Archive for the ‘food’ category

Jul 12, 2019

Ageing Debate between Vadim Gladyshev & Aubrey de Grey on Damage Repair

Posted by in categories: biotech/medical, food, life extension

Is comprehensive damage repair feasible? A debate at Undoing Aging 2019 between Vadim Gladyshev, Harvard Medical School and Aubrey de Grey, SENS Research Foundation.


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Jul 11, 2019

Scientists make progress in understanding the gut microbiome’s role in individual response to diet

Posted by in category: food

A new study, led by Dr. Dan Knights from the University of Minnesota (USA), has found that the gut microbiome responds more to particular foods than to combinations of nutrients and that microbiome responses to diet are personalized.

The researchers studied the impact of habitual diet on the gut microbiome in 34 subjects for 17 consecutive days. Both the fecal microbiome and the participants’ diet were sampled every day through shotgun metagenomic sequencing and daily 24-hour dietary records, respectively.

Although the relative abundance of gut microbial species showed a high variation within and between individuals, functional traits tended to remain stable across individuals. In contrast, a specific group of functions related to stress response, the conversion of nitrate to nitrogen and the conversion of formate to methane showed a high interindividual variability that did not correlate with nutrient and food intake.

Jul 9, 2019

Scientists successfully edit a long-locked part of plant DNA, improving crop security

Posted by in categories: biotech/medical, food, genetics, security

Think of DNA and chances are the double helix structure comes to mind, but that’s only one piece of the puzzle. Another major part is mitochondrial DNA, and in plants that’s even more important – and so complex that scientists haven’t yet been able to edit the genes in there. Now a team of Japanese researchers has managed to do just that, which could help improve the genetic diversity of crops.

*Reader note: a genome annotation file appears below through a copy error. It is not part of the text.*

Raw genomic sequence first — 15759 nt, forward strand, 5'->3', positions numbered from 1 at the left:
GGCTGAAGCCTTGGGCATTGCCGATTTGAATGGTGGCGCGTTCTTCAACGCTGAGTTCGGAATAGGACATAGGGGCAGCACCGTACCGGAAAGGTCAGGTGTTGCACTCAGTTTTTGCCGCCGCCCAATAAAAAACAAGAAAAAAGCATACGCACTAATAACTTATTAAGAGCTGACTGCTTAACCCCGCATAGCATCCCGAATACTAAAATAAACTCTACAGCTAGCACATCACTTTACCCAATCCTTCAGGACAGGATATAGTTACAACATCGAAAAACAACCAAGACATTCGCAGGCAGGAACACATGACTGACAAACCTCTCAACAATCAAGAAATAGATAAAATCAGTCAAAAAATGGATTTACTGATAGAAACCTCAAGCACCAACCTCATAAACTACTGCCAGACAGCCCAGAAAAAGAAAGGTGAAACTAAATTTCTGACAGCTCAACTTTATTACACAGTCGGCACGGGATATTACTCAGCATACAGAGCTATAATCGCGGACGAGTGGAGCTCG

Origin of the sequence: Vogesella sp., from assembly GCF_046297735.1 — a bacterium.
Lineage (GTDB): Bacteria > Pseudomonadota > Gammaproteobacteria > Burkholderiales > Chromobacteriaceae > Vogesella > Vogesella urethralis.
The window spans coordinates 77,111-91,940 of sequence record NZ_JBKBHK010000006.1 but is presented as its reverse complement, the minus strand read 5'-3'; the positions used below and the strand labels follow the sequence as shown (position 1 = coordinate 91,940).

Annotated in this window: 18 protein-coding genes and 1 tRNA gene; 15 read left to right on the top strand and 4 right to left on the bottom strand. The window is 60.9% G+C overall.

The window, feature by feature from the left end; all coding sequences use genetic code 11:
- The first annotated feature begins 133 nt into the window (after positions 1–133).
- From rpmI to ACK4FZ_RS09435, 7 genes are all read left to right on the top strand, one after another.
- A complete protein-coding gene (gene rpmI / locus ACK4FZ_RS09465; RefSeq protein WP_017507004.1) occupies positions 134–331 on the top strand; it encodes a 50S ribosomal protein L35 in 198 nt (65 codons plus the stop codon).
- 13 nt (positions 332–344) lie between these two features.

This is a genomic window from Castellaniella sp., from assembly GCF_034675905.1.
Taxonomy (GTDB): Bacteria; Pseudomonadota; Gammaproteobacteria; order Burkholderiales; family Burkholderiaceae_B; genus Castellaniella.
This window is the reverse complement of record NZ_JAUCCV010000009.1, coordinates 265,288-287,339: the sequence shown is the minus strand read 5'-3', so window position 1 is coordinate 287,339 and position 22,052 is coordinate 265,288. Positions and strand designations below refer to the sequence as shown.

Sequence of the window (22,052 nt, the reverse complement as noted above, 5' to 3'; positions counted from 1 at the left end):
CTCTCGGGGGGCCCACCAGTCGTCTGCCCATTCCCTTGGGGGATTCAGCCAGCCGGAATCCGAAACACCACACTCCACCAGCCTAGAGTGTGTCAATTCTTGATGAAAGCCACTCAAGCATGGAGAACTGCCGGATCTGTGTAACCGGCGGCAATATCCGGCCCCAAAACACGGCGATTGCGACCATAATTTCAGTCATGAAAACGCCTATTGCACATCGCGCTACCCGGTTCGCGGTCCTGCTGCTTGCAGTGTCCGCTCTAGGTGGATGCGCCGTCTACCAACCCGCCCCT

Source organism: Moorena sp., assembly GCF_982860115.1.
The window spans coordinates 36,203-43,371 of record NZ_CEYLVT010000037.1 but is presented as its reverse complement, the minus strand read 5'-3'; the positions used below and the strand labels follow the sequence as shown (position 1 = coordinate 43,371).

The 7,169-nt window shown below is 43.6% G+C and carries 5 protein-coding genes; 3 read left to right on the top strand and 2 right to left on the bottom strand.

Jul 8, 2019

New research sheds light on a possible cause of autism: processed foods

Posted by in categories: food, neuroscience

The more we learn about the microbiome, the more the pieces are fitting together.

Jul 8, 2019

The Junk Food Effect

Posted by in categories: biotech/medical, food

An apple a day won’t keep the doctor away for much longer. C02 pollution is sucking the nutrients out of our healthiest foods. #YEARSproject

Jul 8, 2019

How algae could help solve some of the world’s biggest problems

Posted by in category: food

Here’s a billion-dollar question. How do we transform our systems of food production and distribution, so that we can produce food much closer to where it’s consumed and therefore reduce food miles, food waste and our impact on the environment?

Jul 8, 2019

Robot uses machine learning to harvest lettuce

Posted by in categories: food, robotics/AI

A vegetable-picking robot that uses machine learning to identify and harvest a commonplace, but challenging, agricultural crop has been developed by engineers.

The ‘Vegebot’, developed by a team at the University of Cambridge, was initially trained to recognise and harvest iceberg lettuce in a lab setting. It has now been successfully tested in a variety of field conditions in cooperation with G’s Growers, a local fruit and vegetable co-operative.

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Jul 7, 2019

The moon in 2069: Top space scientists share their visions for lunar lifestyles

Posted by in categories: food, space

LAUSANNE, Switzerland — Fifty years ago this month, NASA’s Apollo 11 mission transformed the idea of putting people on the moon from science fiction to historical fact. Not much has changed on the moon since Apollo, but if the visions floated by leading space scientists from the U.S., Europe, Russia and China come to pass, your grandchildren might be firing up lunar barbecues in 2069.